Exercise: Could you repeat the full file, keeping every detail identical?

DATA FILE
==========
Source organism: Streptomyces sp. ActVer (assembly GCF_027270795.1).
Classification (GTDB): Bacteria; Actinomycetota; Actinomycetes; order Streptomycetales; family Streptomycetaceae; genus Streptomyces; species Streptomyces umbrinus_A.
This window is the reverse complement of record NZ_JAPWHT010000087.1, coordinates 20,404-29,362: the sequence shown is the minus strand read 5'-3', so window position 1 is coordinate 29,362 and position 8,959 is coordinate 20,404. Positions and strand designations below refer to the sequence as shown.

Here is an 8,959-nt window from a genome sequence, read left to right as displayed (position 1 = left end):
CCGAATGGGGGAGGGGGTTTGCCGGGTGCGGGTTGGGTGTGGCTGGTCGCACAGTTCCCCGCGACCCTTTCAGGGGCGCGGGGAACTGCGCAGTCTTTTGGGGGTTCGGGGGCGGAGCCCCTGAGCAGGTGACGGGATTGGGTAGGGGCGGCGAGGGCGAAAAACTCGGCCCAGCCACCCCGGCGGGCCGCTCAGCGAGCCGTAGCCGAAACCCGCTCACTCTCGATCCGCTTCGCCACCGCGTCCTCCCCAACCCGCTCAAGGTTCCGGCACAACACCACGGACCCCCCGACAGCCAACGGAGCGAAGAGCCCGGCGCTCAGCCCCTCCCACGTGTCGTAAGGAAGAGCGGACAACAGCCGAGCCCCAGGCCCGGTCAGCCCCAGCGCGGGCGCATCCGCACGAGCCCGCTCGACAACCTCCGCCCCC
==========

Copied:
Source organism: Streptomyces sp. ActVer (assembly GCF_027270795.1).
Classification (GTDB): Bacteria; Actinomycetota; Actinomycetes; order Streptomycetales; family Streptomycetaceae; genus Streptomyces; species Streptomyces umbrinus_A.
This window is the reverse complement of record NZ_JAPWHT010000087.1, coordinates 20,404-29,362: the sequence shown is the minus strand read 5'-3', so window position 1 is coordinate 29,362 and position 8,959 is coordinate 20,404. Positions and strand designations below refer to the sequence as shown.

Here is an 8,959-nt window from a genome sequence, read left to right as displayed (position 1 = left end):
CCGAATGGGGGAGGGGGTTTGCCGGGTGCGGGTTGGGTGTGGCTGGTCGCACAGTTCCCCGCGACCCTTTCAGGGGCGCGGGGAACTGCGCAGTCTTTTGGGGGTTCGGGGGCGGAGCCCCTGAGCAGGTGACGGGATTGGGTAGGGGCGGCGAGGGCGAAAAACTCGGCCCAGCCACCCCGGCGGGCCGCTCAGCGAGCCGTAGCCGAAACCCGCTCACTCTCGATCCGCTTCGCCACCGCGTCCTCCCCAACCCGCTCAAGGTTCCGGCACAACACCACGGACCCCCCGACAGCCAACGGAGCGAAGAGCCCGGCGCTCAGCCCCTCCCACGTGTCGTAAGGAAGAGCGGACAACAGCCGAGCCCCAGGCCCGGTCAGCCCCAGCGCGGGCGCATCCGCACGAGCCCGCTCGACAACCTCCGCCCCC